Not to be confused with a seminal 1990s Herbie Hancock record of the same name, erstwhile John Zorn sideman Jamie Saft, Giuffre veteran and latterday Impossible Gentleman the great Steve Swallow, and hipster rhythm rainmaker drummer Bobby Previte, who included Saft in his Coalition of the Willing band, fire up a storm here on an album mostly made up of Saft’s fine tunes. The album gets into the zone on ‘Minor Soul’ after a swinging start on ‘Clarissa’, Previte stroking the band home. Pretty much rhythm section heaven throughout but nothing flashy Saft thrives on the beat and plays his socks off, churchy and down home on the band-written gem ‘Step Lively’, the piano exuding a rudimental vibration, Swallow bumping the band along from the bass drum up. ‘Clearing’ has some magisterial organ and a surprising grandeur to it that takes you back to some beyond-genre organ-availing prog and ’baroque’ rock records made in the 60s even though this is an out-and-out jazz record of considerable class that ultimately makes you want to listen to a lot of Ray Charles records as well as of course hitting replay once the 10 tracks are up.

The New Standard

Previte takes a fine solo at the beginning of ‘Trek’, Swallow knitting in, while Saft is subtle when he enters. The title track has an agenda-setting bass guitar melody line at the beginning, Saft taking up the momentum with the swinging ‘I See No Leader’ those four words in the tune title could well be the maxim for this democratic album where all three are as one and egos are checked at the door (at least you feel that as a listener).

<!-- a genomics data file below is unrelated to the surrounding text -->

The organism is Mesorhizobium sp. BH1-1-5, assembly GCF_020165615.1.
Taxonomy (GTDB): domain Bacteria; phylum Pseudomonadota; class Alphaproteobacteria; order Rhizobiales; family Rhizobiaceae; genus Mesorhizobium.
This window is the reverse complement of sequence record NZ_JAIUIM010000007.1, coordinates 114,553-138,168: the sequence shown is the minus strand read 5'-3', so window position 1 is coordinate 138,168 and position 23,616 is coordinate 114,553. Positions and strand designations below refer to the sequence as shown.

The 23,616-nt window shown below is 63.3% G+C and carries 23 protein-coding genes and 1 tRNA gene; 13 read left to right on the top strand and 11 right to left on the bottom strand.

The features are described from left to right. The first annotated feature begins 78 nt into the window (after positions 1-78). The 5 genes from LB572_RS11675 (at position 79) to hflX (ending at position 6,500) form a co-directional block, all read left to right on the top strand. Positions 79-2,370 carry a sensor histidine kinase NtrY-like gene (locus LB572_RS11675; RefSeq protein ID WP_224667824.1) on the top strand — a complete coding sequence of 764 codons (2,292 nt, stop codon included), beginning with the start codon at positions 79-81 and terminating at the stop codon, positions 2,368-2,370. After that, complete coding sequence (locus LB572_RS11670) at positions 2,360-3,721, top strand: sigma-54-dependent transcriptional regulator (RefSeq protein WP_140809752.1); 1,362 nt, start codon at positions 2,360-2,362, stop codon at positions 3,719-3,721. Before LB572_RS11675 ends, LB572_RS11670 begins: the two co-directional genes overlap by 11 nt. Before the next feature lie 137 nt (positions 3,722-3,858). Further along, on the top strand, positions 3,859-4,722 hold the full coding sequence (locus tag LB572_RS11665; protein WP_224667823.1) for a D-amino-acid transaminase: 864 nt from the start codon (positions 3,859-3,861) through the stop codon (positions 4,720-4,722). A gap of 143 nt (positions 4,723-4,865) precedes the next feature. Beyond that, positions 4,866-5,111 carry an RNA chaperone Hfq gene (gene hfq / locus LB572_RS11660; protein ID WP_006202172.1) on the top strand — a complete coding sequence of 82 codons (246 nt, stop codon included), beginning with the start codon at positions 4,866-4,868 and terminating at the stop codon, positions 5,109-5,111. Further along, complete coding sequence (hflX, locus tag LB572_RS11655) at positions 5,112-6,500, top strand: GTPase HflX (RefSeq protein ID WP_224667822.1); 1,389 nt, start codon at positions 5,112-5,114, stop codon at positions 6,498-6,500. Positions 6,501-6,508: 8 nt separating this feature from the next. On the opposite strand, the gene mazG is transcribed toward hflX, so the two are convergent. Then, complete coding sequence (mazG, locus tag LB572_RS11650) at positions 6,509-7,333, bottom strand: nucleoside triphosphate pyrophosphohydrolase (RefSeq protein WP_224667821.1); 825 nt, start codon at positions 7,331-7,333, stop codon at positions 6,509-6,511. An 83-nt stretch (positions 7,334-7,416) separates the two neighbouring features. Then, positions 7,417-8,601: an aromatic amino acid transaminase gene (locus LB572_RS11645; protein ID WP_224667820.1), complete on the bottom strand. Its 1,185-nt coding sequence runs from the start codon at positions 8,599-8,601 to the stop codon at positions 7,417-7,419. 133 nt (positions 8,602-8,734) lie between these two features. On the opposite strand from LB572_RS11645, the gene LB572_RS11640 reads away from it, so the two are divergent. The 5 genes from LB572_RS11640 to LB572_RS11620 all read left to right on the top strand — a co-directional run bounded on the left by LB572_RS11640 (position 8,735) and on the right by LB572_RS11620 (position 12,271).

The New Standard really moves Saft centre stage as a writer as much as an intuitive new star of the organ (he’s already under the radar on some extraordinary records including Dave Douglas’ Freak In more than a decade ago now). But this record will do him no end of good in the limelight. And it’s a joy to hear Previte on infectious form, while Swallow seems to be enjoying himself on material that is not meant to be a stretch for him compared to say the Impossible Gentlemen charts or his work with Carla Bley. Saft is also on the very different new album Plymouth, which shows his considerable range. SG
Released in May

Top: Bobby Previte, above left, Jamie Saft, and Steve Swallow photo: Scott Irvine © 2014 and above the cover of The New Standard

updated with photography credit